Story at a glance
- Ecocide refers to committing an act with knowledge of potentially harmful consequences to the environment.
- A panel commissioned by the Stop Ecocide Foundation established a legal definition for ecocide for the first time.
- The panel is urging countries to accept the definition as an international crime under the Rome Statute.
If you don’t know what ecocide means, don’t worry, neither did some of the world’s foremost lawyers until very recently, when a panel established a legal definition for the crime.
“For the purpose of this Statute, ‘ecocide’ means unlawful or wanton acts committed with knowledge that there is a substantial likelihood of severe and either widespread or long-term damage to the environment being caused by those acts,” said the Independent Expert Panel for the Legal Definition of Ecocide in a proposal to make ecocide an international crime.
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“This is an historic moment. This expert panel came together in direct response to a growing political appetite for real answers to the climate and ecological crisis. The moment is right - the world is waking up to the danger we are facing if we continue along our current trajectory,” Jojo Mehta, Chair of the Stop Ecocide Foundation and convenor of the panel, said in a release.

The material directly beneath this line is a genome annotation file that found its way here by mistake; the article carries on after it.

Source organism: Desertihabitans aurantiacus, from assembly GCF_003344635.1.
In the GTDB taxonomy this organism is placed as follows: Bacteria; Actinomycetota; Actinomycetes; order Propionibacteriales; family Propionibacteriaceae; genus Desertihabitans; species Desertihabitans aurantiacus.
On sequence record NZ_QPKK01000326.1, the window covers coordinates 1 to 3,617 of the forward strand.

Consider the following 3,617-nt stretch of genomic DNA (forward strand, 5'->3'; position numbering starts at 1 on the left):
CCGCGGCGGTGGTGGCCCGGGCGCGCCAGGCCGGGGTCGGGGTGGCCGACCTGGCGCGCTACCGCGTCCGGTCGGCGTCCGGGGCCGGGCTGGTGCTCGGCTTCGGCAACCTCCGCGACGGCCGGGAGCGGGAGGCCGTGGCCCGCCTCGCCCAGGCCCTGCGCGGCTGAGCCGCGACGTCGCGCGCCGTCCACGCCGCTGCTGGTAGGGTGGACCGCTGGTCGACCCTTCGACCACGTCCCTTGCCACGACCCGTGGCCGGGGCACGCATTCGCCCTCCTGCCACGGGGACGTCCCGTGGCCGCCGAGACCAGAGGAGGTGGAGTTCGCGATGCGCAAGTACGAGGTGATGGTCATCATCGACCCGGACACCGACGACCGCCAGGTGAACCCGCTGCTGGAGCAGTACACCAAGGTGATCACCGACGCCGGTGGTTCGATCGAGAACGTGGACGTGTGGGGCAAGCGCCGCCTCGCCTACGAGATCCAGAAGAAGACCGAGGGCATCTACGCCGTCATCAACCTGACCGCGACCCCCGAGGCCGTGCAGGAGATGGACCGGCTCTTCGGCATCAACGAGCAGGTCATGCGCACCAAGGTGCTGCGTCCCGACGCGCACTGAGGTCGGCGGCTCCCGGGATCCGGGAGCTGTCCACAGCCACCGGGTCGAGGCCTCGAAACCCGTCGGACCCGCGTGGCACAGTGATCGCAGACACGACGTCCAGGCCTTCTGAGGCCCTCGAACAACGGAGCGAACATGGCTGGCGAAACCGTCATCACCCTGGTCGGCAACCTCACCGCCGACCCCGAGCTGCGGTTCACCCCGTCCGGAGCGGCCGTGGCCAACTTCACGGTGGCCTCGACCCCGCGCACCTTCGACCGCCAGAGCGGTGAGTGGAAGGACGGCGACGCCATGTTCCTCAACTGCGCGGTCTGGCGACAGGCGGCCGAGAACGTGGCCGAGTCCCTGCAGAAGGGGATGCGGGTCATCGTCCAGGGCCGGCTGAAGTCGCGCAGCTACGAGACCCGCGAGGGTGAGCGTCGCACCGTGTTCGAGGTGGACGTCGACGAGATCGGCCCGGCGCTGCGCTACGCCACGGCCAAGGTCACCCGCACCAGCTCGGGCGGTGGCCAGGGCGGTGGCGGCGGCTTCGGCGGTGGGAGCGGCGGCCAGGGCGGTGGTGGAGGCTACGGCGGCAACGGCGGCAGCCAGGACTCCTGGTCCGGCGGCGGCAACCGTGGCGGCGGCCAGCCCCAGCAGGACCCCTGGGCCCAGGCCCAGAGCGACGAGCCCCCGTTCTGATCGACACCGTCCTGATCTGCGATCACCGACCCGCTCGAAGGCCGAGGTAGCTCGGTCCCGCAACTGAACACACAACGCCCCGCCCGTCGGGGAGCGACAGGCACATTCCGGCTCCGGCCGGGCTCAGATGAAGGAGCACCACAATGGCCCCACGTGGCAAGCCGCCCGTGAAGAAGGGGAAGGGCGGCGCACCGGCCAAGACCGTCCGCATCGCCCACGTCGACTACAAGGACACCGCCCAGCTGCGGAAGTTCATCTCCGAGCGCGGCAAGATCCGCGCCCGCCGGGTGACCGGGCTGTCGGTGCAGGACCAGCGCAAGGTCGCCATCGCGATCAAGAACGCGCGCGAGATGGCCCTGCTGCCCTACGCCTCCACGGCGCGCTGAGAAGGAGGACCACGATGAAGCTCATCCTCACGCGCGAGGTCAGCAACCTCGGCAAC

It was a member of the Swedish Parliament, Rebecka Le Moine, who reportedly approached the Stop Ecocide Foundation with a request for a definition of ecocide, prompting a panel to propose the definition as a potential fifth international crime, including genocide, crimes against humanity, war crimes and the crime of aggression.
“I welcome this definition, as it makes the term ecocide more concrete and clear, it also makes it a lot easier for me as a politician and a lawmaker to find support for criminalization of it,” said Le Moine in the release.
Other global politicians, including French President Emmanuel Macron, have signaled general agreement with the principle, but any amendment to the Rome Statute of the International Criminal Court would require the support of a two-thirds majority of the states parties as well as ratification by seven-eighths of the states parties, any of whom may withdraw if they do not ratify.
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